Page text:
Guest Column: An “ear opener” to HD voice in conferencing

By Randolph Resnick, Producer VoIP Users Conference” URL:

We began using the ZipDX ( wideband conference bridge about one year ago. I had been doing PSTN and g711 SIP conferences two years before that.

Over the three years, I have moderated thousands of hours of conferences, and the change to wideband was definitely an “ear opener.”   I noticed certain improvements right away, while others were brought to my attention by David Frankel of over the course of the year.

The most cogent argument for HD is the reduction of fatigue. Guests always ask how long the conference is and we tell them it’s between 15 minutes and one hour or so, depending on what they feel comfortable with. In the end, guests leave after 60-90 minutes because they must get on with their day, not because they are tired of conversing.

On the other hand, the VUC probably sets longevity records. After the guest spot in the first hour, the general chat will continue for 3 to 8 hours. The participants are comfortable with the sound of high quality audio. They feel at home and this is what has established our group as a “club” rather than a podcast.

One of the problems with doing live audio with 30-50 people on the channel is people “stepping on each other” (multiple voices at the same time). This is exacerbated by lag, which might be around 90 to 150 milliseconds or more, causing people to interrupt each other. In wideband, the effect of this is less disturbing because they are able to follow the flow more closely. It is much easier to recognize individual voices, a key factor for interactivity in our discussions.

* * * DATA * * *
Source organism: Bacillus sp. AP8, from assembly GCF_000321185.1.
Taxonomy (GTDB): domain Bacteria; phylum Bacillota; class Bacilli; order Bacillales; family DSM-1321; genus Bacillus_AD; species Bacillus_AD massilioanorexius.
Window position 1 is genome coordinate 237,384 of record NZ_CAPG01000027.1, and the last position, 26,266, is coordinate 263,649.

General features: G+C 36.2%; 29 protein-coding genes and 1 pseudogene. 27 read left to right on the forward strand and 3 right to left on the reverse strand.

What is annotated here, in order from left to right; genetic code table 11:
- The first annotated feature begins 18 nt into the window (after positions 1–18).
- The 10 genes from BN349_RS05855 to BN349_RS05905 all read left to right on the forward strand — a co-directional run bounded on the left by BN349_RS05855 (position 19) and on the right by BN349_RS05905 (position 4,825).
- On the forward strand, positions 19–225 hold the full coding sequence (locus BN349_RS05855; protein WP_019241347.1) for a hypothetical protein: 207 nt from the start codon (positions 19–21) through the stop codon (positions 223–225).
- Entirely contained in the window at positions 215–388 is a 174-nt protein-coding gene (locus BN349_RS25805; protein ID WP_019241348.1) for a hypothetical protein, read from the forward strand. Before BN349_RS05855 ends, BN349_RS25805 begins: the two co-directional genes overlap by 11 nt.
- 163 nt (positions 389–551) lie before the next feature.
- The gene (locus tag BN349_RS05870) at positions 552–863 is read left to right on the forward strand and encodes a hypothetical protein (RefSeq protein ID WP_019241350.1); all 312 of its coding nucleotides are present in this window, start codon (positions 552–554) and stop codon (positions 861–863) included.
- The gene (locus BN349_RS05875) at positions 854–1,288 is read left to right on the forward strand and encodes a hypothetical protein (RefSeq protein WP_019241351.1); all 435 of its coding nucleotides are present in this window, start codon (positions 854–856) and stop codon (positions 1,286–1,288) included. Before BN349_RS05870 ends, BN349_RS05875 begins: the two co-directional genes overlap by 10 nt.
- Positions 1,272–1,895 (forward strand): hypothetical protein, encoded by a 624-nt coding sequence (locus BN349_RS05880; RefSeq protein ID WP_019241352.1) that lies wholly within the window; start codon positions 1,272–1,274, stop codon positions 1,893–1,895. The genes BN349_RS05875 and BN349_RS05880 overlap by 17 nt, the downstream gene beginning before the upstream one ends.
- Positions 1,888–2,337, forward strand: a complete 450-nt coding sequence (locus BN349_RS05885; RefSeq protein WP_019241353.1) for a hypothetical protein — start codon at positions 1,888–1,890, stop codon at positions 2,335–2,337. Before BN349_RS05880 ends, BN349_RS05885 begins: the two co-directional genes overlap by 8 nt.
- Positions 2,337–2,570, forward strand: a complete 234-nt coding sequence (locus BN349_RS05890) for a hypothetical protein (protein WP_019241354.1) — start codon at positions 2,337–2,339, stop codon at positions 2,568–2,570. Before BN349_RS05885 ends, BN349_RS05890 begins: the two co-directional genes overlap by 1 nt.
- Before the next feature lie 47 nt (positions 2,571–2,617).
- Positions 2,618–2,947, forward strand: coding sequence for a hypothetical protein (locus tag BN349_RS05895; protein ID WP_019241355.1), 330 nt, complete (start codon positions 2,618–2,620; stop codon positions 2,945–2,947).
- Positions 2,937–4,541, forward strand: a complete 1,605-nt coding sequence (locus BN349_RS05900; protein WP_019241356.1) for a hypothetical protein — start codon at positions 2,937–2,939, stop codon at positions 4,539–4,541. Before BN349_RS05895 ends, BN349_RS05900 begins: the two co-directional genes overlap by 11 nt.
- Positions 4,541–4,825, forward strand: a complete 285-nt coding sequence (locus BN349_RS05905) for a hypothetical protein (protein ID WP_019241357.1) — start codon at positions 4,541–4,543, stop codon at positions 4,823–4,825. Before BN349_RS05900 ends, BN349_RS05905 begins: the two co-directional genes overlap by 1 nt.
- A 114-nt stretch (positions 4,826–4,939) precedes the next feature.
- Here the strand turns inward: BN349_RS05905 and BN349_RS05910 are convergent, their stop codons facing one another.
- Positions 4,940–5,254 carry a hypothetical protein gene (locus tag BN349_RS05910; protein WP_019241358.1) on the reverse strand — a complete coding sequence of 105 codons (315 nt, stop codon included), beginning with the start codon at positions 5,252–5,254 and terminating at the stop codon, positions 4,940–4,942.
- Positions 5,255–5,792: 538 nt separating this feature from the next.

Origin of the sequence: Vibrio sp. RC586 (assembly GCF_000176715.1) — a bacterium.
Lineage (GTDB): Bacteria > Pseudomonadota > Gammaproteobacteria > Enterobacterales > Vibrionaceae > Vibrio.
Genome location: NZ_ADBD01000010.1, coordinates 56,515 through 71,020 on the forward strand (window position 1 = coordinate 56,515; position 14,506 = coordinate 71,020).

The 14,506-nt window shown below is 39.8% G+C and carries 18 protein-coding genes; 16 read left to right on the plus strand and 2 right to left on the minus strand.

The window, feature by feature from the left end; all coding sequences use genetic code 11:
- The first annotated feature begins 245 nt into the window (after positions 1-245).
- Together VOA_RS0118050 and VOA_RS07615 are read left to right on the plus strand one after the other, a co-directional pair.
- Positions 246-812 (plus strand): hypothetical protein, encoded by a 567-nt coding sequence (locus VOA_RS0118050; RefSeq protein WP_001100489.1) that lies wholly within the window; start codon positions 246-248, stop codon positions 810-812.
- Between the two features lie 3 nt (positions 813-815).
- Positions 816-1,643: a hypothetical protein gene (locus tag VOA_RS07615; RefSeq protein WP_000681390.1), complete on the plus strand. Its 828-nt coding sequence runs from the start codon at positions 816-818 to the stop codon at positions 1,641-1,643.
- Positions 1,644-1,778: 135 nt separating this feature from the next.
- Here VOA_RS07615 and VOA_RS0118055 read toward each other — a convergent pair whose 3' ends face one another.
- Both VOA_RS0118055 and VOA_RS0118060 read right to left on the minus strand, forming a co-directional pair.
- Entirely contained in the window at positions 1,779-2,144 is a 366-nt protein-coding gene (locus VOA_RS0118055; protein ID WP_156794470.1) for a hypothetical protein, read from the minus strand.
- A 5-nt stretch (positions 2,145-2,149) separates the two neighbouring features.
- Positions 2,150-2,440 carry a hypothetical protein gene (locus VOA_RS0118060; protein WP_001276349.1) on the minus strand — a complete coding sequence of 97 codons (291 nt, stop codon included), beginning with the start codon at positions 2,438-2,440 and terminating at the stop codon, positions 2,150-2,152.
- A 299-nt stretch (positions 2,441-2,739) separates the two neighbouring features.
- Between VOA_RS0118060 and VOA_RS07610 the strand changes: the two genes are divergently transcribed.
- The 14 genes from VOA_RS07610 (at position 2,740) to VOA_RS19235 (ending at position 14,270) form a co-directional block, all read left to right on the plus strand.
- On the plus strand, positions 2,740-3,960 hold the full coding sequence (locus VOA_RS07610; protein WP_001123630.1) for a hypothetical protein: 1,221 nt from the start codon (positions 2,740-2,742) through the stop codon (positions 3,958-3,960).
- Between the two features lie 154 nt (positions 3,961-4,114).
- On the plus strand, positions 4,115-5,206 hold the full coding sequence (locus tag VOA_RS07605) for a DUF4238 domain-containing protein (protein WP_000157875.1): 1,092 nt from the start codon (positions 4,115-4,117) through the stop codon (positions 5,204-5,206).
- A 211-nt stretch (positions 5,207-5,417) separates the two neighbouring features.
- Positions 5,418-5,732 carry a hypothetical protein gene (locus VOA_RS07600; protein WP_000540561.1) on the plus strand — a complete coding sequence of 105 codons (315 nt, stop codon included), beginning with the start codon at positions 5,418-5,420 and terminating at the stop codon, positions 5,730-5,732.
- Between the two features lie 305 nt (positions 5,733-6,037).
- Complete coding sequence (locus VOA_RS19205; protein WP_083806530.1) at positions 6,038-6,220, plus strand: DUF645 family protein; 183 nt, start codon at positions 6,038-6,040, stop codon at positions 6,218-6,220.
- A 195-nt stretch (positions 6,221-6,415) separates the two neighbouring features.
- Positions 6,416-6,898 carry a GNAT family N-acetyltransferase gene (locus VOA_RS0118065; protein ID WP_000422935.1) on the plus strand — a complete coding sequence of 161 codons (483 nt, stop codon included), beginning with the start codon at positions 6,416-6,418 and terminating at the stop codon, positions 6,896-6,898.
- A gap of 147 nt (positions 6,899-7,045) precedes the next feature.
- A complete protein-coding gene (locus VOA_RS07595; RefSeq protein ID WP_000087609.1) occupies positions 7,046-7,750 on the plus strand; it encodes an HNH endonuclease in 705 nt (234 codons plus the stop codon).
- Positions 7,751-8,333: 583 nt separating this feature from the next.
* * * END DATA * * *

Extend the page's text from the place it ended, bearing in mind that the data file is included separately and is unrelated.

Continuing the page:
On a normal PSTN quality call, requests to repeat are frequent. People are only asked to repeat what they say if they have actual packet loss or distortion of some kind on their end. This rarely happens with those called in via G.722 wideband.

Other audio problems such as noise or room reverberation are less disturbing. In fact, the human factor kicks in here as listeners can hear backgrounds more clearly and joke about “missing your train” or recognizing a breed of dog barking, the age of children or the sounds of cooking utensils!

We often have non-native English speakers on. I recall a conference where an Indian sounded nearly incomprehensible, but I spoke to the same person in a wideband context and had no problem. Further, the non-native speaker will be better able to understand if the audio is higher quality wideband.

We have been experimenting with transcriptions and when we do this, transcribers (both human and mechanical) have a much easier time with wideband audio than with normal quality G.711 or G.729 recordings.

Post-conference listening is an important part of what we do at the VUC. There are large numbers of people interested in VoIP in Asia, Australia and New Zealand who can’t participate because of the time difference. We receive positive messages about the improved quality of the recorded versions.

In the same vein, we find comprehension to be better, especially in long technical discussions. Because a two-way conversation is a good measure of live comprehension, my observation is that people are experiencing something closer to in-person interactivity. This is the whole point in doing the VUC live!

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